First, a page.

New fears for livestock after Swiss bear sighting

Caroline Bishop
Caroline Bishop - [email protected]
New fears for livestock after Swiss bear sighting

A hunter in the Swiss canton of Graubünden has reported seeing a bear in the Val du Roggiasca, part of the Val Mesolcina near the Italian border, the first bear sighting in that particular area since 1904.


The hunter spotted the bear on Thursday morning, alerting authorities who in turn warned local farmers, reported newspaper 20 Minutes.

The Graubünden office of hunting and fishing advised the owners of livestock in the area to bring their herds close to mountain buildings during the night, in case of attack.

However Nicola De Tann, head gamekeeper in the Moesa region, told news agency ATS that the bear shied away when it saw a human.

“It’s a good sign. This bear is visibly frightened by people. So the risk of this big predator approaching residential areas is slim.”

Val Mesolcina hasn’t had any bears since the animal was hunted to extinction in the area in 1904.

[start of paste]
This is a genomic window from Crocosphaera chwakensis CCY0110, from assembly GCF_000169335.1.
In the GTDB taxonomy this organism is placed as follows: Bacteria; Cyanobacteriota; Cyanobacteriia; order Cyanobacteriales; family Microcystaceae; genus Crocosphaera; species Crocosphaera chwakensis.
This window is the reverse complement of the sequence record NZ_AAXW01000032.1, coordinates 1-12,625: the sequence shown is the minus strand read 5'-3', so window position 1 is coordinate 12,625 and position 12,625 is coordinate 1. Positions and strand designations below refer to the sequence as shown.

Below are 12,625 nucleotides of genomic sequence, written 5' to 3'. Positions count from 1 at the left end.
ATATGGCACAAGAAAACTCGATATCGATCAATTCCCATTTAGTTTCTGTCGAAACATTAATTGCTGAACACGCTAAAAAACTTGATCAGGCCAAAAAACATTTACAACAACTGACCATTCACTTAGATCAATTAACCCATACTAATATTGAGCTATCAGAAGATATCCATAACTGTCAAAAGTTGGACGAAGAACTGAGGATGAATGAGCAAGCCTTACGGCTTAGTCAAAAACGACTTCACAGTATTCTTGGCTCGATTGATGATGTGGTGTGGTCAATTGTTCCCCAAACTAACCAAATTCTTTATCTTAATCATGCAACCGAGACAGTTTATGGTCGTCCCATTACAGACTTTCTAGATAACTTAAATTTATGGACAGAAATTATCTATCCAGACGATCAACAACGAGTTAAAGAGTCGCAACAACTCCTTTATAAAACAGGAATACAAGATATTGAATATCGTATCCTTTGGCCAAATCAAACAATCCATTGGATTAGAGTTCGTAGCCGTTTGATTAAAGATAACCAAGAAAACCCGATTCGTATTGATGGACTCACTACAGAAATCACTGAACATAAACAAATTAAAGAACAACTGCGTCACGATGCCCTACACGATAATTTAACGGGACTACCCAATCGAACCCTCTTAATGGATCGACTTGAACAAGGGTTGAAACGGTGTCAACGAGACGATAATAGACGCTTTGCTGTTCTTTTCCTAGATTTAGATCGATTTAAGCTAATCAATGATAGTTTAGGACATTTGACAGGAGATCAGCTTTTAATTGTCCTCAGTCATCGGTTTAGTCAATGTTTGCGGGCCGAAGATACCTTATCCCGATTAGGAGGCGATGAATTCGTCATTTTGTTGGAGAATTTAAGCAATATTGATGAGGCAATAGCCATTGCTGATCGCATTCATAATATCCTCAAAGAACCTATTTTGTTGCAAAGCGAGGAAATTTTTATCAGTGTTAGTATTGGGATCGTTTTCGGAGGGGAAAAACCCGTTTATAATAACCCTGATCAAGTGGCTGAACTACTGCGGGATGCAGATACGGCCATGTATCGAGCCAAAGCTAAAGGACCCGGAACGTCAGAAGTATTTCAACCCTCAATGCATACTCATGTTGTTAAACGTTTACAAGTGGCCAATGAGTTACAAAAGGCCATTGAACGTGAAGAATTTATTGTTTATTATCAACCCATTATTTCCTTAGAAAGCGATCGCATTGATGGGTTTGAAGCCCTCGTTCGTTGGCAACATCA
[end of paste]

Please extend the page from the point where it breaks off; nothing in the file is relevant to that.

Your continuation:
However the canton as a whole has experienced more recent bear visits, which often do not end well.

A two-year-old bear named M25 provoked debate during the summer of 2014 after killing several sheep and donkeys in the Val Poschiavo, leading to a WWF petition calling on the cantonal authorities to protect the animal from being shot.

In February 2013, the federal office for the environment authorized the killing in Graubünden of MI3, classified as a “problem bear” after it repeatedly broke into buildings in search of food.

Bears became extinct in Switzerland more than a century ago, but a programme aimed at reintroducing brown bears to northern Italy means some do wander into Switzerland on a sporadic basis.

The first of these to be labelled as a nuisance to humans, JJ3, was killed by wildlife officials in 2008.


Join the conversation in our comments section below. Share your own views and experience and if you have a question or suggestion for our journalists then email us at [email protected].
Please keep comments civil, constructive and on topic – and make sure to read our terms of use before getting involved.

Please log in to leave a comment.

See Also